This is a Baureihe 57 / Prussian G10, a German steam locomotive built in the 1910s-’20s for heavy goods transport. Around 2,600 Prussian G10s were produced, with an extra one – pictured here – arriving courtesy of Pieter Post, who has recreated the steam train in beautiful detail. Powered by a hidden Power Functions L Motor and BuWizz bluetooth battery, Pieter’s Prussian G10 is depicted navigating a wonderfully constructed forest track, complete with a transformer building and the best pine trees we’ve ever seen. Top of the billing however, is the smoke – which looks as real as anything made from plastic bricks could possibly be. Click the link above to smoke your way through a German forest in the 1920s.
This steam locomotive might look familiar to you… Built by Rogers Locomotive and Machine works in the 1890s, locomotive ‘No.3’ was a coal and later oil-fired steam locomotive used for various steam locomotive things; hauling freight, transporting passengers, and constructing various railroads across California during the early 20th century.
After three decades of service Locomotive No.3’s owners, the Sierra Railway Company, went bankrupt during the Great Depression, and it was laid up for fifteen years in a siding. The locomotive somehow dodged being melted down for the war effort, and after the Second World War ended it was acquired for film use, whereupon ‘No.3’ began a career that saw it star in around forty movies and TV shows, including ‘High Noon’, TLCB favourite ‘The Great Race’, and – perhaps most famously – ‘Back to the Future, Part III‘.
Restored in the 2010s, Locomotive No.3 is still running today, and thus may yet add even more stardust to an already incredible legacy. This wonderful recreation by firefabric of Eurobricks captures probably the world’s most seen steam train beautifully, and it includes a LEGO Powered-Up motor and LED lights hidden inside.
There’s much to more of the model to see, including full build details, at the Eurobricks discussion forum, and you can step into one of almost forty movie sets via the link in the text above.
Today’s beautiful brick-based image comes from previous bloggee Pieter Post, who – in collaboration with two other builders – has created this gorgeous Prussian P8 steam locomotive, tender, prisoner car, post and luggage car, and passenger coaches, along with the stunning heather-landscape in which it is pictured.
Produced for a Lego train show in the Netherlands, Pieter and his compatriots’ 1920s steam train includes a BuWizz bluetooth battery powering bespoke LED lighting and three L Motors concealed within the tender and boiler driving custom wheels.
Full details can be found and Pieter’s photostream and you can traverse the heather on board his Prussian P8 steam locomotive via the link in the text above.
This is a BR44, a heavy steam locomotive built from 1926 to 1949 to haul giant loads across Germany’s mountainous regions.
Able pull 1,200 tons through the hills, or 600 tons up steep inclines, the BR44’s were hugely impressive machines. We suspect much of what they hauled from the late-’30s was rather different from that originally intended though, with a simplified versions (ironically given the least simple title of ‘Übergangskriegslokomotives’) designed to speed up production during Germany’s phase of, er…. European ambition.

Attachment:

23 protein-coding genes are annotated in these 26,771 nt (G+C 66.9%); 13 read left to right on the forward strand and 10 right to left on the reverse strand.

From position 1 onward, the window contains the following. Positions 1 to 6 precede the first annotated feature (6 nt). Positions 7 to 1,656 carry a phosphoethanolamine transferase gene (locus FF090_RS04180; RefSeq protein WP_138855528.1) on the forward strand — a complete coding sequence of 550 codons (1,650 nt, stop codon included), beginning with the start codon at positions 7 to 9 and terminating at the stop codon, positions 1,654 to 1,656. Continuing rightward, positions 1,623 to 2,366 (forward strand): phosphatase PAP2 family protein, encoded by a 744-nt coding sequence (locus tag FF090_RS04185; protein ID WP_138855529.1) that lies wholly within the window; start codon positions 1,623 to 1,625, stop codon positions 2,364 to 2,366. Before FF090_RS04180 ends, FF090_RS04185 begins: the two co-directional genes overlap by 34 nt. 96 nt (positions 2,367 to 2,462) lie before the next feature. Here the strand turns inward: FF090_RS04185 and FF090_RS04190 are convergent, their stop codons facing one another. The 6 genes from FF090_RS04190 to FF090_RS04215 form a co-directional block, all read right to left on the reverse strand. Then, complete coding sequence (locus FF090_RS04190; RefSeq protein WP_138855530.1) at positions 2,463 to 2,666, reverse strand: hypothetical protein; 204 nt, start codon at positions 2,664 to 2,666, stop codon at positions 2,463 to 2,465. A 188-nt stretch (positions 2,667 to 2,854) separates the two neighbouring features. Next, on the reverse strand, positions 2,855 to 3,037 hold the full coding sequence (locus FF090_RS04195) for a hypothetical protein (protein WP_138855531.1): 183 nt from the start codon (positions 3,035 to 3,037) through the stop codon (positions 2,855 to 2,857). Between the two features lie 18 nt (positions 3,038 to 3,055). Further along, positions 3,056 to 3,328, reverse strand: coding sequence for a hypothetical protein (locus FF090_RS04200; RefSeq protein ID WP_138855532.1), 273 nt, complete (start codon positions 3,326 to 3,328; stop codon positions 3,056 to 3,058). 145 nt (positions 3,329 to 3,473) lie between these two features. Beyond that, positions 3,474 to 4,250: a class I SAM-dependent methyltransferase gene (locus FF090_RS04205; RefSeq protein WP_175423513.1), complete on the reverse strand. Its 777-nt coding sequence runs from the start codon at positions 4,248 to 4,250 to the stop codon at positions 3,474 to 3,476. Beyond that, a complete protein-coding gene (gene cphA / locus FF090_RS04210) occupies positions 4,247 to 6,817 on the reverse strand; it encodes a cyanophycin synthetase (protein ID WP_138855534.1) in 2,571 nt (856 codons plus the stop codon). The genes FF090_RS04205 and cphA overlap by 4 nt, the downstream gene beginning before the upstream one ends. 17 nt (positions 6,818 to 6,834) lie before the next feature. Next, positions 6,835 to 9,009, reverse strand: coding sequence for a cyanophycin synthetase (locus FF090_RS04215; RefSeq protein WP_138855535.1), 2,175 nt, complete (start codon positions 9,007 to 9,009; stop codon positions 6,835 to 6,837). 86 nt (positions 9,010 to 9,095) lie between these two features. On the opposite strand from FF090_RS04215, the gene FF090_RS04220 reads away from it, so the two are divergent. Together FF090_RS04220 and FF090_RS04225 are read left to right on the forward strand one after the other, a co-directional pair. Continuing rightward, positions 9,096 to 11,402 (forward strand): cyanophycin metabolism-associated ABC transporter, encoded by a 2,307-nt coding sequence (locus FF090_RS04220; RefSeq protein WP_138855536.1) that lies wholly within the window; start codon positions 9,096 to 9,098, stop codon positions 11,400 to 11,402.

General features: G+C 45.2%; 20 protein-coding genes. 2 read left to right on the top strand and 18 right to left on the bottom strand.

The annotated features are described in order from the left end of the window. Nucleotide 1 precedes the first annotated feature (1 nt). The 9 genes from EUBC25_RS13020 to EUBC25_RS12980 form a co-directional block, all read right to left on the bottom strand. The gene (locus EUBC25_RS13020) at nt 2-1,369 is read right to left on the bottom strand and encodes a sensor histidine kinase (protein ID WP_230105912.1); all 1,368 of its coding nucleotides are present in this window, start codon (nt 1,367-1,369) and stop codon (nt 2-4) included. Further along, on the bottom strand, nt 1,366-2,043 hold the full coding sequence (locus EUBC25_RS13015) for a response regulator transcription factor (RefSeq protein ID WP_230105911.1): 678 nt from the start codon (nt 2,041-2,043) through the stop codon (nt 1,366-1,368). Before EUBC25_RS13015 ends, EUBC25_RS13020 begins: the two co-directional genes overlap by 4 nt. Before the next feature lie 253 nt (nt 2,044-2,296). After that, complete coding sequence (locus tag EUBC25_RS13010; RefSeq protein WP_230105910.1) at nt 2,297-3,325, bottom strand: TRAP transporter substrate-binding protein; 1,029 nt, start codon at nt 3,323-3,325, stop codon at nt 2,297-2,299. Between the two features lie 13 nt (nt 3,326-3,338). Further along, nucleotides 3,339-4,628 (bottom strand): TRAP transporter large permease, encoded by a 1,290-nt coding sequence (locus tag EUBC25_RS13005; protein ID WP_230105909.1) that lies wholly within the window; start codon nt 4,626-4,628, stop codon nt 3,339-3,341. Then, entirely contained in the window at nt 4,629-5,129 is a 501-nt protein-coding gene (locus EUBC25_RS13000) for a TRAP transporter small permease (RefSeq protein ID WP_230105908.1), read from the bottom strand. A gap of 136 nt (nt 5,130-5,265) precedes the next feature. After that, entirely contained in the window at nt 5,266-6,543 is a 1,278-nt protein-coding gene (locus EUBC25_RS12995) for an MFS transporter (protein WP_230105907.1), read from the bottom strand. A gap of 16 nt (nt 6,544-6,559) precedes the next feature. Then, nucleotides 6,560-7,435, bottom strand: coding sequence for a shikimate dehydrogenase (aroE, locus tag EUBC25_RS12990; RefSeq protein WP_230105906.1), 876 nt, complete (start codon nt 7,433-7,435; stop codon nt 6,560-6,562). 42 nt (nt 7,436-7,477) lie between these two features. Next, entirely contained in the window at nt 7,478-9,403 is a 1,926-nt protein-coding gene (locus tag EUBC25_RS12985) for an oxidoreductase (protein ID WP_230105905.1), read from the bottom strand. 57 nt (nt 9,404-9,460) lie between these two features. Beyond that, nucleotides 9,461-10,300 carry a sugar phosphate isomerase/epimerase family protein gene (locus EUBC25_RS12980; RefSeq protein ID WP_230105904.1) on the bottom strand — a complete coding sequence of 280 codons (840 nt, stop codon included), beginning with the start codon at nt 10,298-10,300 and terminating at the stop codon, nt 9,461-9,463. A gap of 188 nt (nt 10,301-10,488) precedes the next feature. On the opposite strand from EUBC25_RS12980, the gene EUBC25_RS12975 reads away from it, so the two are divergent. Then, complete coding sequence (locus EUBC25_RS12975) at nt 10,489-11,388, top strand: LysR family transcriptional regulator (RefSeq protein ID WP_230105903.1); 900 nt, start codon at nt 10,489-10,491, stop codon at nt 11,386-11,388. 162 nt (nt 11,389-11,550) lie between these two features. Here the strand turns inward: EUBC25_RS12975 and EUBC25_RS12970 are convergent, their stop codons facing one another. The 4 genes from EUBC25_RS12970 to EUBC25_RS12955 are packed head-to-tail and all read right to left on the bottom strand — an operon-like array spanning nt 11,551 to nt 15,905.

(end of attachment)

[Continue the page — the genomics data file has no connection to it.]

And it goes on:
This brilliant brick-built recreation of the BR44 comes from Bricks_n_Trucks, who has not only replicated the design beautifully, there are two Power Functions L-Motors and a BuWizz 2.0 hidden inside to bring it to life.
There’s more of Bricks’ creation to see on Flickr, and you can travel into the mountains of wartime Germany via the link in the text above.
We’re often guilting of favouring enormous million-part creations here at TLCB. This is because we’re eight, and also because ‘subtlety’ isn’t really in the TLCB Elves’ vocabulary. To be fair to them though, very little is in their vocabulary. Anyway, today we are going small, because Thomas Gion has produced this lovely micro-scale railway vignette, complete with the tiniest trees, teeniest tracks, and littlest locomotive. All look wonderful despite their miniature size and there’s more to see (although not that much more) at Thomas’ photostream. Click the link above to go on a teeny tiny train ride.
This post features something on rails, carrying something on rails, craning something on rails. Previous bloggee Pieter Post is the builder behind this railway-based Inception, with his 1930s diorama depicting a Henschel ‘Brauns’ narrow-gauge steam engine being lowered onto its new route by a fully motorised Ardelt 25-ton railway crane. Each is beautifully constructed and there’s more to see on Flickr via the links above.
If there’s a more ‘Choo Choo!’y Lego creation than this, we haven’t found it. Wonderfully built by Owen Meschter, this is a Class Y14 steam locomotive, as used by LNER at the turn of the century who classified them as J15s, and which saw service on British railways right up until 1958. But that’s enough boring train facts. You now have permission to run around your house or place of work shouting ‘Choo Choo!’. If anyone stops you tell them TLCB sent you.
This is not a car. It is in fact a Prussion G12 steam locomotive, depicted here in Royal Württemberg livery (and in a wonderful snowy scene) by Flickr’s Pieter Post.
Around 1,500 G12’s were built between 1917 and 1924, when it became one of the first standardised locomotives in operation across Germany.
Pieter’s beautiful recreation of the G12 utilises a slew of third-party parts to maximise the realism, with custom valve gear, tender wheels, LED lighting, and a BuWizz bluetooth battery powering the LEGO L-Motor that drives the wheels.